But they manage to embrace the new without dumping on then old. Indeed, in many cases, they build on the old. For all his inventiveness, Adriá has said “… you cook where you find yourself, and I find myself in Spain.” Carles Abellan of modern as tomorrow tapas bar  Comarç 24 in Barcelona is quoted in Paul Richardson’s A Late Dinner, a remarkable tour of Spanish cuisines old and new, as saying “we’ve taken to creative cooking with tremendous speed. And now we’re missing a certain kind of food’ as his justification for putting an old fashioned dish like rice with cuttle fish ink and garlic on his menu. “Finding a rice like this,” he said, “is like putting our feet on the ground….. and anyway, if everything was modern, it would be boring. Don’t you think?”

Well yes, I do. And perhaps that’s it. As modern as Spanish food and film are, their roots are still deep in Spanish culture. “The glittering edifice of Spanish food” writes Richardson, “is built on the solid foundations of the old.” When I asked Atonio Campoviejos of El Corral del Indianu,  a chef whose creations are so out there sometimes they fall off the edge, why he cooked like he did he said  “my mother is such a good cook. I couldn’t possibly compete with her.”

In a review of a restaurant then good now not so good, I wrote “…. Spanish food at its best is not haute cuisine, nor even the flamboyant inventiveness of the Italians. It is the world’s best home cooking.” At its best, it still is. And even at it’s second and third best – like La Caserola,  it still takes you home.

At the beginning of Pedro Almodóvar’s film Volver (which does mean ‘to return’), the women are cleaning graves. Every Spaniard would understand that scene. On the eve of todos santos, All Saints day, you go to the cemetery and sweep and clean the graves of your ancestors and leave flowers for them. You are respecting the past.

images#5. That’s what I felt in La Caserola,  a feeling I get nowhere else, certainly not in my novelty-obsessed  home town of Sydney, where a new restaurant can open, fill up and be so five minutes ago in the space of a week.  And it is that which I love about being there. Yes, the Spaniard says, we will embrace the new. But why  should we turn our backs on the old?




Eating in Madrid

La Caserola: Calle Echegaray 3

La Trucha: Calle Núñez de Arce 3

Fast Good: Calle Goya 7

La Broche: Calle Miguel Angel 29-31


Actually, #7: the perennially beautiful and brilliant Angela Molina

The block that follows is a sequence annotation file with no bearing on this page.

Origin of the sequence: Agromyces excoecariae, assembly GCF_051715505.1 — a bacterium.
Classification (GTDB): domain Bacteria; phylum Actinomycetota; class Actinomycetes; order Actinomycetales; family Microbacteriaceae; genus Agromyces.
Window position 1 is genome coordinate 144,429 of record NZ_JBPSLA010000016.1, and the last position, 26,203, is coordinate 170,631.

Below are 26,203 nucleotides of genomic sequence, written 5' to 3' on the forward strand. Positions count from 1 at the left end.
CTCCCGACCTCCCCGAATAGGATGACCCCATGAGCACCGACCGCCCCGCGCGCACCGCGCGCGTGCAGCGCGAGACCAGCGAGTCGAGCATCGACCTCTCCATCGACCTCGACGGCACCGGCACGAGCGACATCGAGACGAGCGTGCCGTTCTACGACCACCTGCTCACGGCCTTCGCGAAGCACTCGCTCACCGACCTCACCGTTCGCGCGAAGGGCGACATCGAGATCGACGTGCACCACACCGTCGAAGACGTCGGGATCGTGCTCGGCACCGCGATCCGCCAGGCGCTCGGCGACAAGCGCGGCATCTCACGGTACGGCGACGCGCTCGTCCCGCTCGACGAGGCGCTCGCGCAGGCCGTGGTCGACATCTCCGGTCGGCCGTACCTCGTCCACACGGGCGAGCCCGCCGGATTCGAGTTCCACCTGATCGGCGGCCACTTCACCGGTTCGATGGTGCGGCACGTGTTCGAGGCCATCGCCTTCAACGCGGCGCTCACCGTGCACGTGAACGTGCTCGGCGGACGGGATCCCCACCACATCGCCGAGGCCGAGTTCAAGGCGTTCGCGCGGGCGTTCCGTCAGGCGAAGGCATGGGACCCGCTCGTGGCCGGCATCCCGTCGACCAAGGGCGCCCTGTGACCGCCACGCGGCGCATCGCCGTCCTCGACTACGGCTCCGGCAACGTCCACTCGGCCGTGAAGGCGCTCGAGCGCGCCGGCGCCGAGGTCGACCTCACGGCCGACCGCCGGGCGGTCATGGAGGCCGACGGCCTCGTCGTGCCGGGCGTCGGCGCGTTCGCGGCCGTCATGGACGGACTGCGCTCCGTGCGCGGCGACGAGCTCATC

#6: The perennially beautiful and brilliant Angela Molina








Art lessons

“What did you do with your day man?”
Georges Sheridan, Boston 1923 – Mallorca 2008

I want you to imagine it is a winter’s morning in Deiá, on the island of Mallorca in the early 1970s. It is cold. The sun has not risen above the mountain called the Teix which looms over the village. There is no heating in the house. Georges Sheridan, like many wealthy men, does not like to spend money unnecessarily. I marvelled at the fact that he and his wife Cecilie slept on a mattress on the floor, with two white painted wooden boxes for bedside tables, drove a fifteen year old Mini Minor, and ate frugally.

Georges Sheridan had come to Deiá in the fifties. He had studied art in Paris with Bill Waldren, another permanent expatriate American and Norman Yanukin (see The Man Who told Picasso). It was here that George became Georges. Three more different men you could not imagine. Bill and Georges, especially Georges, had made a material success of their lives.

He had been married, before Cecilie, to a French woman, of an aristocratic but on the way to being impoverished family. They had property, but little vigour. Georges, a Bostonian of great intellect, drive and talent, was just the American rootstock that needed to be grafted on to their attenuated bloodline.

He took time off from his art to restore the family fortunes. He re-invigorated their vineyards in the South of France, bought and sold properties for them, made shrewd investments.

“They (the Maquerelles, his wife’s family) had property, and it was all being torn apart and run down and the vineyards were going to pot, the villa was falling apart. And I put it all together again.

“I bought a couple of farmhouses nearby and enlarged the property, and did the same to the vineyards, took them from 16/17 hectares up to 40. Genevieve’s father had died in the forties, he was a brilliant man. I learnt how to run the vineyard and repair the machinery by reading his books. He bought the vineyard that I ended up running, which was a kind of a joke because Genevieve’s family had been in vineyards since the 16th Century. But the mother was ill, and Genevieve was a child so we put that right.